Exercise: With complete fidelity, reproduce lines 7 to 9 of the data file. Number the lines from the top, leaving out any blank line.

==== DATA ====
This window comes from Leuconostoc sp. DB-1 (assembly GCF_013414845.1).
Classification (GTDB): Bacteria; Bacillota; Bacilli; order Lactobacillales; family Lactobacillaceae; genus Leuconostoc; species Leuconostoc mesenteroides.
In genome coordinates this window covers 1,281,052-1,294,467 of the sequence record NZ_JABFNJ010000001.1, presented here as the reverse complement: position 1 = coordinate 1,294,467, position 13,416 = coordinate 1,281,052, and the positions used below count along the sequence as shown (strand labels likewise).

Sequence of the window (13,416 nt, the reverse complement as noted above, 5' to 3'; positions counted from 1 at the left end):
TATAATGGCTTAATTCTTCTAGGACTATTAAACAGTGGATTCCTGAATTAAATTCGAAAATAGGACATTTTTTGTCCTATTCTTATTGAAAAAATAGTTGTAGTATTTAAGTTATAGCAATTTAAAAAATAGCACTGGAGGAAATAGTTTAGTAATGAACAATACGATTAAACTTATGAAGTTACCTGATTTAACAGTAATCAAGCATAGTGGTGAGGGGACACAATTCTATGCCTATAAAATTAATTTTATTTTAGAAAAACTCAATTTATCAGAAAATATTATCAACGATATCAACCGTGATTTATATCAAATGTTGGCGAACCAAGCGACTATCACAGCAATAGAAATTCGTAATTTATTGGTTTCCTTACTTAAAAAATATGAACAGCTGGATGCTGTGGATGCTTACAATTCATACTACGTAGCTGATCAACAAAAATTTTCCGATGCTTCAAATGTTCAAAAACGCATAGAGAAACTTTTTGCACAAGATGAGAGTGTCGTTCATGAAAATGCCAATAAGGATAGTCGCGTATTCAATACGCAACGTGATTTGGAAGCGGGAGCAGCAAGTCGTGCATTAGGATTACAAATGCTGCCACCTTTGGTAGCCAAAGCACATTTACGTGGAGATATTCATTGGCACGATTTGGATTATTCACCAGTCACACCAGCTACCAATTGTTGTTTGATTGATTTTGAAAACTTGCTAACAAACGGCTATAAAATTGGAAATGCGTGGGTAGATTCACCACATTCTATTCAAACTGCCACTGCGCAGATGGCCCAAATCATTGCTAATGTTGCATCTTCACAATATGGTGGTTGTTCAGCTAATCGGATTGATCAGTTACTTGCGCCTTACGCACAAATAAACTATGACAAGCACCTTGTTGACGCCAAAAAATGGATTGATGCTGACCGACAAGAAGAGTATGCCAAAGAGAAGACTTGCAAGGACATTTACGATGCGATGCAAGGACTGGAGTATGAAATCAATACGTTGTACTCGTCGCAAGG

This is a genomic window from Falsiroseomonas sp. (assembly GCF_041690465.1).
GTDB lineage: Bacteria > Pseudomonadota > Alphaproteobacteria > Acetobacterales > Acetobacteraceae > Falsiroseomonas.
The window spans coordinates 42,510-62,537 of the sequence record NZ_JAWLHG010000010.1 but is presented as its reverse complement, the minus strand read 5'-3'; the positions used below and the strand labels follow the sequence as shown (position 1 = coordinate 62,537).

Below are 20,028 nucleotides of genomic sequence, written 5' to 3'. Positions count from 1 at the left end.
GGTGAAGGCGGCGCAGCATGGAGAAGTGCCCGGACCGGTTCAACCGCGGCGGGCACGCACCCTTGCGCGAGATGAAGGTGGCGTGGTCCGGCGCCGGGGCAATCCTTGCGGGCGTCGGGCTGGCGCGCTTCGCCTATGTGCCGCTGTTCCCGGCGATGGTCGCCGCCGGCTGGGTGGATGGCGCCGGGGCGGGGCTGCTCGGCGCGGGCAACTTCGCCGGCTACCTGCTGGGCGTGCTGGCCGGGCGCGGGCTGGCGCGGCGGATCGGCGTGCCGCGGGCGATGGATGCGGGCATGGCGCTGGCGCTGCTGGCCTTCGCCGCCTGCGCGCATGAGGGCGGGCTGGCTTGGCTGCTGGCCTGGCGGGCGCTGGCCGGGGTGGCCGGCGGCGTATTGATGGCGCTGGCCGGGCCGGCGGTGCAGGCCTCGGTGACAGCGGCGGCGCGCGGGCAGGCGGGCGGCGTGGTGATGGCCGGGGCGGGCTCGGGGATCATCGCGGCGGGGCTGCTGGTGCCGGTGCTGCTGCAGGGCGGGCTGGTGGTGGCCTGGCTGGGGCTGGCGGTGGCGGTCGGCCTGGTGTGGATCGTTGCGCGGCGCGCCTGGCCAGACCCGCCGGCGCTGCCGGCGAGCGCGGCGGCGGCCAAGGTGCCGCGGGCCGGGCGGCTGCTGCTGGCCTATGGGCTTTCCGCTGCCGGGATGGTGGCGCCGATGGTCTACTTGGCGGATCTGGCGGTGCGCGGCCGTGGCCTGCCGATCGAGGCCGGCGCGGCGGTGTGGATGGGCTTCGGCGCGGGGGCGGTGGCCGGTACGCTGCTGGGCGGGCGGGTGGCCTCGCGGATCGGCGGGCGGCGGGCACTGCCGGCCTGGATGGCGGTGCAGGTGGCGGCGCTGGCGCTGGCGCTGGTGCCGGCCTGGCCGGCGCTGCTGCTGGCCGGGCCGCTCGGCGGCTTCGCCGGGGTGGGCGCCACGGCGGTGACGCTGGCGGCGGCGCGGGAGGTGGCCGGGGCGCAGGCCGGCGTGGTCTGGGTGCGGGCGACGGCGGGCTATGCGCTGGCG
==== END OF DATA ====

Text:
GTDB lineage: Bacteria > Pseudomonadota > Alphaproteobacteria > Acetobacterales > Acetobacteraceae > Falsiroseomonas.
The window spans coordinates 42,510-62,537 of the sequence record NZ_JAWLHG010000010.1 but is presented as its reverse complement, the minus strand read 5'-3'; the positions used below and the strand labels follow the sequence as shown (position 1 = coordinate 62,537).

Below are 20,028 nucleotides of genomic sequence, written 5' to 3'. Positions count from 1 at the left end.